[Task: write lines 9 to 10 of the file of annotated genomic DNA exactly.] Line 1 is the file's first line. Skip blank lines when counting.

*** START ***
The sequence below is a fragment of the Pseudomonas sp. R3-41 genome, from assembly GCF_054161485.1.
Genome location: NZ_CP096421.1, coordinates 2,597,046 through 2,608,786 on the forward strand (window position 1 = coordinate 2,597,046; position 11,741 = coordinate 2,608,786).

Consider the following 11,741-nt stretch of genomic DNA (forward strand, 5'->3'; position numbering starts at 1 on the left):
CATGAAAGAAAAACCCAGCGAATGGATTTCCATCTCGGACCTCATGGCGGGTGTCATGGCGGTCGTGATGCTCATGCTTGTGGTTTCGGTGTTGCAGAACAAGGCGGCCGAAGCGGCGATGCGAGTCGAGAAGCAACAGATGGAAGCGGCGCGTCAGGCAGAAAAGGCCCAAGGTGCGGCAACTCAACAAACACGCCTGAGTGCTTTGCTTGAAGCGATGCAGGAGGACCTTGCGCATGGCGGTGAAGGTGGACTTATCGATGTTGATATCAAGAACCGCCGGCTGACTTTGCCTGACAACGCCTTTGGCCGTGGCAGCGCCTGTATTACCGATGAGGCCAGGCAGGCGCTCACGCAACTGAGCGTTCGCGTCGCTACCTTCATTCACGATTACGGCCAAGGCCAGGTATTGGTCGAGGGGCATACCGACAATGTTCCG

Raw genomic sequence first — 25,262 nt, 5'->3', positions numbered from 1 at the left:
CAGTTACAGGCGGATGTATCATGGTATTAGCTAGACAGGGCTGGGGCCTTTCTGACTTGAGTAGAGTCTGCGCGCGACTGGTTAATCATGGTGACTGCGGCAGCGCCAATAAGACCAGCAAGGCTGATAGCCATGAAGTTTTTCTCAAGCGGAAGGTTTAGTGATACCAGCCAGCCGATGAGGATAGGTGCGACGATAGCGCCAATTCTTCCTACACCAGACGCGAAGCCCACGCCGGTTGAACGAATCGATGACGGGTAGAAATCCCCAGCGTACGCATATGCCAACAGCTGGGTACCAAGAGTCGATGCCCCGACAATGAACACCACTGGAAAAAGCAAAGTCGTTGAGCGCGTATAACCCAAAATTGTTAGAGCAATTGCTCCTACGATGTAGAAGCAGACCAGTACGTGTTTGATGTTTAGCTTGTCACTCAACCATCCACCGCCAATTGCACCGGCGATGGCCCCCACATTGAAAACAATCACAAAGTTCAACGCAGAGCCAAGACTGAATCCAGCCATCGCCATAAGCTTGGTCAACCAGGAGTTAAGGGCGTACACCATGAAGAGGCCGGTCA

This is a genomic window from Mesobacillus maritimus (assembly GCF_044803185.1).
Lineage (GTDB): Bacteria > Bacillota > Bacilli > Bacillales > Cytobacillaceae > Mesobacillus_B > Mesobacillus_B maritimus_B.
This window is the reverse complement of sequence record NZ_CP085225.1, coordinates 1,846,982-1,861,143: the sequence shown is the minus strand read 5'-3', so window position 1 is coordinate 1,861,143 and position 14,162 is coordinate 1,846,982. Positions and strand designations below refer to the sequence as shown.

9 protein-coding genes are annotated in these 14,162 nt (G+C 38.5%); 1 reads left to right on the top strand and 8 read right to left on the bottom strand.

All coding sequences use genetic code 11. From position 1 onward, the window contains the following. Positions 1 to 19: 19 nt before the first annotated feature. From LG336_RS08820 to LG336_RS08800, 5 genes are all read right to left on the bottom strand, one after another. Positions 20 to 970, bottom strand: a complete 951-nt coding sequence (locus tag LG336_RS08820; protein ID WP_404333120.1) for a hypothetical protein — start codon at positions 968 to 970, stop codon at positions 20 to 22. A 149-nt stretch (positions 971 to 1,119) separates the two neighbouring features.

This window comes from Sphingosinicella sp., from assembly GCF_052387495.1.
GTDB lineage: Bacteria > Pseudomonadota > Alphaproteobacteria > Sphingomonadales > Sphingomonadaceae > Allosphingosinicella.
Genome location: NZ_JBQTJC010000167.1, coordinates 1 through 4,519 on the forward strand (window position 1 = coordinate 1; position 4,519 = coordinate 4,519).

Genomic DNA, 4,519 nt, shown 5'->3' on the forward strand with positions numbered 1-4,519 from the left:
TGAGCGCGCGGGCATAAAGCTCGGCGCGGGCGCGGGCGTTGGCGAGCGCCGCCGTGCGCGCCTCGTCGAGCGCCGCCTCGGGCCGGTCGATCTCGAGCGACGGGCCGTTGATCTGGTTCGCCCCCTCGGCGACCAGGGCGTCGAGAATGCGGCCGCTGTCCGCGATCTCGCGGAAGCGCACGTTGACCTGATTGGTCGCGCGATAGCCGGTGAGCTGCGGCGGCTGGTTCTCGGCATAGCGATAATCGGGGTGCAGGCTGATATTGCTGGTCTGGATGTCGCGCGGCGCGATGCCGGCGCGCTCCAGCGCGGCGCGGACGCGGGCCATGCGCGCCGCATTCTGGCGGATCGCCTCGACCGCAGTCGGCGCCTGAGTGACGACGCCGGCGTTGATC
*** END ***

This window is the reverse complement of sequence record NZ_CP085225.1, coordinates 1,846,982-1,861,143: the sequence shown is the minus strand read 5'-3', so window position 1 is coordinate 1,861,143 and position 14,162 is coordinate 1,846,982. Positions and strand designations below refer to the sequence as shown.

9 protein-coding genes are annotated in these 14,162 nt (G+C 38.5%); 1 reads left to right on the top strand and 8 read right to left on the bottom strand.